Hamburg News: renewable energy in Hamburg and it´s business region. Several wind mills in the business area shown.
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Future wind energy projects from north Germany

EEHH cluster presents pioneering projecting such as floating offshore plants, versatile rotor blades and wind towers built like lego.

Renewable energy day fell on April 30, 2016 and for years the Chernobyl nuclear catastrophe on April 26, 1986, has been commemorated on the last Saturday in that month. Events inform about the latest developments in renewable energy across Germany and this year, the Renewable Energy Cluster in Hamburg (EEHH) presented future research projects. Commenting on the developments, Jan Rispens, Managing Director of the EEHH-Cluster, predicted: “Wind energy will become more efficient and attractive and people’s everyday lives will be unimaginable without it.”

Floating wind energy installations

Strong winds far out at sea yield higher amounts of energy. However, once a water depth of 50 metres has been reached, foundations cannot be anchored to the seabed, according to EEHH. In 2009, Norway’s Statoil installed a model facility in co-operation with Hamburg’s Siemens Wind Power and Renewables division. Now, experts are working on cheaper versions using cement instead of steel to make the technology more efficient and maintain efficiency at the same time.

Prolonging the life span of rotor blades

The Research Alliance Wind Energy at the Frauenhofer Institute is working on making rotor blades more versatile. At low wind speeds, the rear edges of the rotary blades would open special flaps to broaden the surface for winds and increase the yield. The flaps would close in high winds. Researchers are also working on ways of making the rotors turn automatically away from winds. At the same time, the Hamburg-based company Spitzner Engineers GmbH is aiming to reduce the weight of wind turbines and to design them more aerodynamically.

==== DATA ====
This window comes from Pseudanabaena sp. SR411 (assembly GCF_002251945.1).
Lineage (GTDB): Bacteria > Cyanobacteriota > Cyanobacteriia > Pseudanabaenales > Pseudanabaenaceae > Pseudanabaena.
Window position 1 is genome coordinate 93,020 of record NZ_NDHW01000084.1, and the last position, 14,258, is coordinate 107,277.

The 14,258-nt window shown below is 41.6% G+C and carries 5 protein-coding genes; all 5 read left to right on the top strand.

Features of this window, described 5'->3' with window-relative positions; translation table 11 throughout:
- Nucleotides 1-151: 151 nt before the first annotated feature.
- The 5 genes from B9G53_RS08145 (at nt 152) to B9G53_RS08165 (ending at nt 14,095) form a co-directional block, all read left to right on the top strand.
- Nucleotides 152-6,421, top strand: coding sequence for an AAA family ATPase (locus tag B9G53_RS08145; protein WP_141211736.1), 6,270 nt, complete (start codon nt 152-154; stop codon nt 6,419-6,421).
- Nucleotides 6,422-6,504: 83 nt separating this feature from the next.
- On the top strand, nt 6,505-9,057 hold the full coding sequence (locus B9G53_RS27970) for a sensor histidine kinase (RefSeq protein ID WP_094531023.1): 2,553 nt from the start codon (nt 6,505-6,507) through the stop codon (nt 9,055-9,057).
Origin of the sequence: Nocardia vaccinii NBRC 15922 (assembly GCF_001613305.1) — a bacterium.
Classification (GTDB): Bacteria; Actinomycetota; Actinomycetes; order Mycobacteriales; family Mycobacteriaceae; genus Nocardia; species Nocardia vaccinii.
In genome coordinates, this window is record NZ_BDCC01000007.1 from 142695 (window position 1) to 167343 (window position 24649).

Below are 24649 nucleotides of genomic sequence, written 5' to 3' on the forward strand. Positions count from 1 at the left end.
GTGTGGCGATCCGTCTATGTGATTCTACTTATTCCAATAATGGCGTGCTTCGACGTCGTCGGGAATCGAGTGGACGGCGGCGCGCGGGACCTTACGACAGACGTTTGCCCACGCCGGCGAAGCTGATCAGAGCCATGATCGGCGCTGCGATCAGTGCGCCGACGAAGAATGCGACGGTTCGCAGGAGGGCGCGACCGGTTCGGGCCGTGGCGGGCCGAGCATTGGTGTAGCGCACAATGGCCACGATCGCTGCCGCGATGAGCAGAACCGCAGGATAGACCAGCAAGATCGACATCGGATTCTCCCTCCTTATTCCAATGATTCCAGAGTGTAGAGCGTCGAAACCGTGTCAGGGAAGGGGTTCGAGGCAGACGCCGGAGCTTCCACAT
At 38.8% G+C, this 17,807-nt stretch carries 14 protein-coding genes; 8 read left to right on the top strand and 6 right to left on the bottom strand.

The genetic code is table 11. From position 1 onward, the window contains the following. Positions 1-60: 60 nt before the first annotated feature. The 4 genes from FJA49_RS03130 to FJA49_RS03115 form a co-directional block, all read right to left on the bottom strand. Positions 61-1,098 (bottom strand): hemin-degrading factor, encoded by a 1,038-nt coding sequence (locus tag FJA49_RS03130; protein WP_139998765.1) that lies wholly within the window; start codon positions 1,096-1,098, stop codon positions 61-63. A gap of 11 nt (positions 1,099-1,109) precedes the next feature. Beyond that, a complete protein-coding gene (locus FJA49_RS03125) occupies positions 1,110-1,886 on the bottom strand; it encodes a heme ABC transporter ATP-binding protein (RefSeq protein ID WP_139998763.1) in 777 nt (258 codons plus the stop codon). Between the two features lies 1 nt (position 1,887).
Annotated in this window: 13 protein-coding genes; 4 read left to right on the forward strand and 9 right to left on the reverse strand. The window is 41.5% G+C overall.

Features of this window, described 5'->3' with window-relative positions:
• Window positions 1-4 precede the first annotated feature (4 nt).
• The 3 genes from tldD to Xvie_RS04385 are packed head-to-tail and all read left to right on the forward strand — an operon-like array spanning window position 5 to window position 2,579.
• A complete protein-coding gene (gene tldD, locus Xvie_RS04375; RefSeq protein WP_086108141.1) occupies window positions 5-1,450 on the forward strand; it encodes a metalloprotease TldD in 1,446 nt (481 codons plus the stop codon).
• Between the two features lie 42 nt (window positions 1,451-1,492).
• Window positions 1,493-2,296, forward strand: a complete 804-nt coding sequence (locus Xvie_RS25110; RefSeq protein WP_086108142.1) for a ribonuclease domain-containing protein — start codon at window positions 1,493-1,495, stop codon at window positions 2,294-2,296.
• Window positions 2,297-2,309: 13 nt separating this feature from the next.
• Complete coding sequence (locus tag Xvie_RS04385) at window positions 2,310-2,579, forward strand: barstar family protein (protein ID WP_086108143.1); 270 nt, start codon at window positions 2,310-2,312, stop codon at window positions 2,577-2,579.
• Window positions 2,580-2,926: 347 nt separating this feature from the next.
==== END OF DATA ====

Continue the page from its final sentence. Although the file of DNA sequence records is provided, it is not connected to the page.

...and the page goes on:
Wind energy farms with wooden towers

Wood is generally considered a promising building material for wind farms. And turbines with wooden towers cost around one fifth less, according to the EEH Cluster. The life span of wooden towers could be double that of steel, according to the Hanover-based TimberTower. Wind turbines on steel towers have to be dismantled after 20 years. In October 2012, a wooden protoype was set up in Hanover-Marienwerder and was put into operation that December. Now, TimberTower is working on wind farms across Germany.

Airborne radar instead of flashing lights at nighttime

At present, a radar-supported lighting system similar to airspex” by the Lübeck-based company, Enertrag is in use. A flashing red light is switched on when an aircraft or helicopter is nearby – and only then. These flashing lights are vital for aviation, but are really annoying for residents. Installing airborne radar could lead to a 98 per cent reduction in the use of flashing lights.

Sources and further information:

About EEHH-Cluster and the Wind Energy 2016 Campaign

Around 190 firms from the Hamburg metropolitan region have become members of the Renewable Energy Cluster Hamburg (EEHH) since it was founded in 2011. This network aims to pool the competencies of firms and research institutes and to promote co-operation in the renewable energy sector with particular emphasis on the onshore and offshore wind industry. Prior to the international trade fair, WindEnergy Hamburg from September 27- 30, 2016, the cluster has launched a campaign to inform the public about wind energy and progress made towards the energy transition. The fair will give a comprehensive overview of the sector – along the entire value chain of the international onshore and offshore wind industry. Exhibitors include nearly all German and European companies in the branch. More information on the cluster can be found on:“”: For information about wind energy, see:

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